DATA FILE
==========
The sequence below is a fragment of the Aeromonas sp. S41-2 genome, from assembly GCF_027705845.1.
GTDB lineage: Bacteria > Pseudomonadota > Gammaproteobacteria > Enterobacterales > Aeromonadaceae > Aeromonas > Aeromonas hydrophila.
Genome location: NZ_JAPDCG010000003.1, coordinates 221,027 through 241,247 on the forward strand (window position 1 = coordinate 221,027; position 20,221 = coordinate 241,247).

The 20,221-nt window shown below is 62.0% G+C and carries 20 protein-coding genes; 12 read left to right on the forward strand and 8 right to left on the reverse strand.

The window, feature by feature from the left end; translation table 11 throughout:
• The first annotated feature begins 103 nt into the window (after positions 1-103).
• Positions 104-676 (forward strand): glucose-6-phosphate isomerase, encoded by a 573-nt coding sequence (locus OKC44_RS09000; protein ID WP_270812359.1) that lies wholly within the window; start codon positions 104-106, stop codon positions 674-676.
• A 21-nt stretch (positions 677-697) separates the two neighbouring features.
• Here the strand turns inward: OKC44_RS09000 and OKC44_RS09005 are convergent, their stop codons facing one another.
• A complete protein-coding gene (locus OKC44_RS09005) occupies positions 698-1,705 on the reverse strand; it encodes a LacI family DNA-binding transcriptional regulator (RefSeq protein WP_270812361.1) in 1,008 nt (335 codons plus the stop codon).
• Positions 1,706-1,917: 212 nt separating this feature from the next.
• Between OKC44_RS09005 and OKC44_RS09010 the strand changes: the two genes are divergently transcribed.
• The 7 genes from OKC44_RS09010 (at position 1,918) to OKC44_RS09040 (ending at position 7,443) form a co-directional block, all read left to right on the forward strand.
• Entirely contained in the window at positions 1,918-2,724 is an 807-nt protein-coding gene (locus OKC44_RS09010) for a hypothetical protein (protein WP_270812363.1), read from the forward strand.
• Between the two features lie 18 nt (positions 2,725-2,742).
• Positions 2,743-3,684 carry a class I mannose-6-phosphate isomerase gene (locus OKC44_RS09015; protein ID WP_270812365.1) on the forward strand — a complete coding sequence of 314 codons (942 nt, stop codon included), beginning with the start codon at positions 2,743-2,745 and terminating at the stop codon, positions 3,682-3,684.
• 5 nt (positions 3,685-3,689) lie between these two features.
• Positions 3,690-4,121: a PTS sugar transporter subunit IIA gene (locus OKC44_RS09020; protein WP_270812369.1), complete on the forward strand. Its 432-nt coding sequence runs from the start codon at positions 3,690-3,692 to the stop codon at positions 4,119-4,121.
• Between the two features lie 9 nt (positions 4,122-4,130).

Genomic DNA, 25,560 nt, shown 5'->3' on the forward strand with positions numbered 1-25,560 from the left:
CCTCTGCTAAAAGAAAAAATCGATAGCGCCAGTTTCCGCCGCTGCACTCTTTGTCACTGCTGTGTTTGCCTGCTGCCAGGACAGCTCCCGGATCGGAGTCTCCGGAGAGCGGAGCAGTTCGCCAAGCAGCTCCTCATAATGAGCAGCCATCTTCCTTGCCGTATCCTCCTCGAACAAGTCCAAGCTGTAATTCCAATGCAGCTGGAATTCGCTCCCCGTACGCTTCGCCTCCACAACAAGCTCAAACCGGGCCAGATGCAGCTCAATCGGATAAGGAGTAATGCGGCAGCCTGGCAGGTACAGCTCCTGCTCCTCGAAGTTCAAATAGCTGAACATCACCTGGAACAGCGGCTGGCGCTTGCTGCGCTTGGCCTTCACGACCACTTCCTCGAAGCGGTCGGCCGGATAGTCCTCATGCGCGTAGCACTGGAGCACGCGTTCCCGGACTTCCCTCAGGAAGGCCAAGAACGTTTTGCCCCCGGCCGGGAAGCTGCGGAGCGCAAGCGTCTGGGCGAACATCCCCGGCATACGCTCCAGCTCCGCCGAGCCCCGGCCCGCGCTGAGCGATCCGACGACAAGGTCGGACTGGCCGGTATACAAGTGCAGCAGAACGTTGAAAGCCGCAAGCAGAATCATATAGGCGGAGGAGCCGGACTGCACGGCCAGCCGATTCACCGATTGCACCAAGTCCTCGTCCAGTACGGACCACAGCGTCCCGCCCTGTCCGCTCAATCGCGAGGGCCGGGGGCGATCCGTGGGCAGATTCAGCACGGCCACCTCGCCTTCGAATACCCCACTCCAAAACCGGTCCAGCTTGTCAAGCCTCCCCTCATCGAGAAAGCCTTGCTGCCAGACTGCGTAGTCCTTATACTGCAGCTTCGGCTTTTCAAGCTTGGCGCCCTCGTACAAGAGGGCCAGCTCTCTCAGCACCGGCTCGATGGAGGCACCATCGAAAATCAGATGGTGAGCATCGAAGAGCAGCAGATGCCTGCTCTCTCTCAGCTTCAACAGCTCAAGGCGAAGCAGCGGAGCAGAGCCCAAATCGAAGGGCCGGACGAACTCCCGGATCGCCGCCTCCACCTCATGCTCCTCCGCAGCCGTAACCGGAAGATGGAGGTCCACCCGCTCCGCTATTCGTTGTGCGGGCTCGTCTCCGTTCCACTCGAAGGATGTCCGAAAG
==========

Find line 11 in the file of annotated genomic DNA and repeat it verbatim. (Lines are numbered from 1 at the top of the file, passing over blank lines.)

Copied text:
• Positions 1,706-1,917: 212 nt separating this feature from the next.